Another stunning lodge that the Canadian Pacific Railway originally constructed almost 100 years ago, this place offers rustic, historic charm. All the food you eat is cooked and baked in house by current owners, Greg & Meredith Chatelain, using local ingredients - a humble, but authentic experience of cuisine in the Rockies. This is the perfect base for exploring the lesser-visited Kootenay National Park - you won't be seeing coaches of tourists around here!

5. Emerald Lake Lodge

Emerald Lake, named after the crystal colour of its water, is accessible by road all year round, making it a really popular stop off for tourists (although fortunately not as popular as nearby Moraine Lake and Lake Louise). Staying at the lodge offers the opportunity to more fully experience the area's many high alpine day hikes and the quite bliss of a mountain night, once the sightseers and day trippers have left. 

The lake was discovered 130 years ago by the legendary guide, Tom Wilson and Emerald Lake Lodge mirrors this life of exploration and deep history. For example, the lounge features an oak bar salvaged from a 1890's-goldrush-era Yukon saloon. 

Canadian Rocky Mountain Resorts, who own Emerald Lake Lodge, source all game meat in their restaurants from their own sustainable, hormone-free ranch located in the rolling mountain foothills near the city of Calgary.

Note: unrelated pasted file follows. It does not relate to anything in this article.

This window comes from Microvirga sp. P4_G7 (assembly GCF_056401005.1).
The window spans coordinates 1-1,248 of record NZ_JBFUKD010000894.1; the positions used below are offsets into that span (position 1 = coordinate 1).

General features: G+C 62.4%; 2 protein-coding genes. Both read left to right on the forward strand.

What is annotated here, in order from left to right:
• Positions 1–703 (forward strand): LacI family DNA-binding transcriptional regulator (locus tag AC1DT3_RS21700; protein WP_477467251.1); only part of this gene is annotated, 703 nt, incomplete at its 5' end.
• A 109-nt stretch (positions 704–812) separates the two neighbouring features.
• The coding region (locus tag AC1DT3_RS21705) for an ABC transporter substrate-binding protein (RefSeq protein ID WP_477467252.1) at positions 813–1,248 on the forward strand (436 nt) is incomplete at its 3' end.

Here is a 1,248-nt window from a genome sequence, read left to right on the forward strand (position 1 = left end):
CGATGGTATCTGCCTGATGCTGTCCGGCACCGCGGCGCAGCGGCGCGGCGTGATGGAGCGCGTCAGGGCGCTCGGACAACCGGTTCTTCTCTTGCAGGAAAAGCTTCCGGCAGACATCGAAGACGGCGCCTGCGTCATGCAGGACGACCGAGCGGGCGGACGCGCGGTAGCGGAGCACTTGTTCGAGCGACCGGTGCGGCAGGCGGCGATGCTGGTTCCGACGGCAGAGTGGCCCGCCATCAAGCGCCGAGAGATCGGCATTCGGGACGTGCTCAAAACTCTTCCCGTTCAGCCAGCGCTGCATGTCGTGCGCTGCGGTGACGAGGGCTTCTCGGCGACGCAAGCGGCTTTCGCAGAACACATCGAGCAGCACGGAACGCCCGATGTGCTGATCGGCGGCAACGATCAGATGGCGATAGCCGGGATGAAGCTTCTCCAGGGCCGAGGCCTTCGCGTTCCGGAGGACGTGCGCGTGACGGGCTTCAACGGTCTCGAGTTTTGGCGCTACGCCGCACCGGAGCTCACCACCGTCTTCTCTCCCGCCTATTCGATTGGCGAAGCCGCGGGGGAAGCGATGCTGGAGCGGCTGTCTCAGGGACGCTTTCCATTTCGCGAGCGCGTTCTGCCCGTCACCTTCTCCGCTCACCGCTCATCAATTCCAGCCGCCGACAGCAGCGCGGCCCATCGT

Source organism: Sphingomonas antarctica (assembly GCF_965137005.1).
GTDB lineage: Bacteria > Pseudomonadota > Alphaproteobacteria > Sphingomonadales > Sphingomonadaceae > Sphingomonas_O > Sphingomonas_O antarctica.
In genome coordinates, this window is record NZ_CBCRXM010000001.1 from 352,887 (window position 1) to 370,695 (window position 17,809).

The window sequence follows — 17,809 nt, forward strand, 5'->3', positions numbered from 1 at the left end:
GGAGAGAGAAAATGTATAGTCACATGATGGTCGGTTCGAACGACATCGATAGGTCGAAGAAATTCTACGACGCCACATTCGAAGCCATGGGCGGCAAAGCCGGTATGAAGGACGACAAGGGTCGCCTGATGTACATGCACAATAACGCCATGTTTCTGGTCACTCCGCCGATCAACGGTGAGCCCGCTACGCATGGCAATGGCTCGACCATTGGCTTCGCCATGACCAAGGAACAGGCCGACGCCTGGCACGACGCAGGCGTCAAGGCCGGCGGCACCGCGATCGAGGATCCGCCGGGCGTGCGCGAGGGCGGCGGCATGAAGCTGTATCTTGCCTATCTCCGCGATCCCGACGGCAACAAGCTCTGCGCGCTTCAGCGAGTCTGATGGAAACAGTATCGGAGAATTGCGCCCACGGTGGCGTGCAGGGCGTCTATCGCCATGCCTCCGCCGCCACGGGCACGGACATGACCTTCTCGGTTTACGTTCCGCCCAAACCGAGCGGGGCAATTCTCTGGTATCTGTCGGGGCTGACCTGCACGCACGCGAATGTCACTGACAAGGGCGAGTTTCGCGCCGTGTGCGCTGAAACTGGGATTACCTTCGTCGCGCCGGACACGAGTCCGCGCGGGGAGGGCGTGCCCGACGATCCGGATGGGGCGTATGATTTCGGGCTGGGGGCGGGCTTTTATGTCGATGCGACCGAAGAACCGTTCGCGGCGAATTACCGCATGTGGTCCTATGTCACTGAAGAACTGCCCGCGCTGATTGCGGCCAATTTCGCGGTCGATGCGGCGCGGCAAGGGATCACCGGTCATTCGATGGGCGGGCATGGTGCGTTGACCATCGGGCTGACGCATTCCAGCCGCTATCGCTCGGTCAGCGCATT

6. Truffle Pigs Bistro

Field is a gorgeous little hamlet on the road from Lake Louise to Golden. It's the only town in Yoho National Park. Being such a small place, accommodation is hard to come by and, if you're lucky enough to book a room at the Truffle Pigs, you'll definitely have a cozy night to rest from your day's explorations. We like that they have two rooms with a kitchenette for those who are self-catering or wanting to prepare picnics, but it would be a shame to miss out on the delicious food from their bistro. Field is the starting point for the hike to see the world-famous Burgess Shale Bed (Canada Parks has a limited amount of permits available for this hike each year to protect these fragile fossil beds). 

7. Lake O'Hara Lodge 

As one of the most famous hiking destinations in the world, Lake O'Hara is infamously hard to access. For most people, you either bag one of the few backcountry camping spots, one of the even-harder-to-get bus tickets for day visitors (aka "The Hardest Bus To Get On In British Columbia"), or you hike the 11km in and 11km back out in one day. All these restrictions are in place to make sure the wonderful biodiversity of Lake O'Hara's alpine environment is preserved, after previously suffering from over visitation. While not everyone's wallet can stretch to a night at the luxurious Lake O'Hara Lodge, if you can afford it, it will be one of your most memorable mountain experiences. Plus, the lodge runs its own shuttle bus service, so you will guarantee yourself access to this now very exclusive spot, it's hiking trails and spectacular vistas. Either stay in the historic lodge itself, or book one of the lakeside cabins to wake up to a view you will never forget. 


Heading over to explore the Banff Townsite and surrounds next? Check out our recommendations for more unbelievable lodges in the area.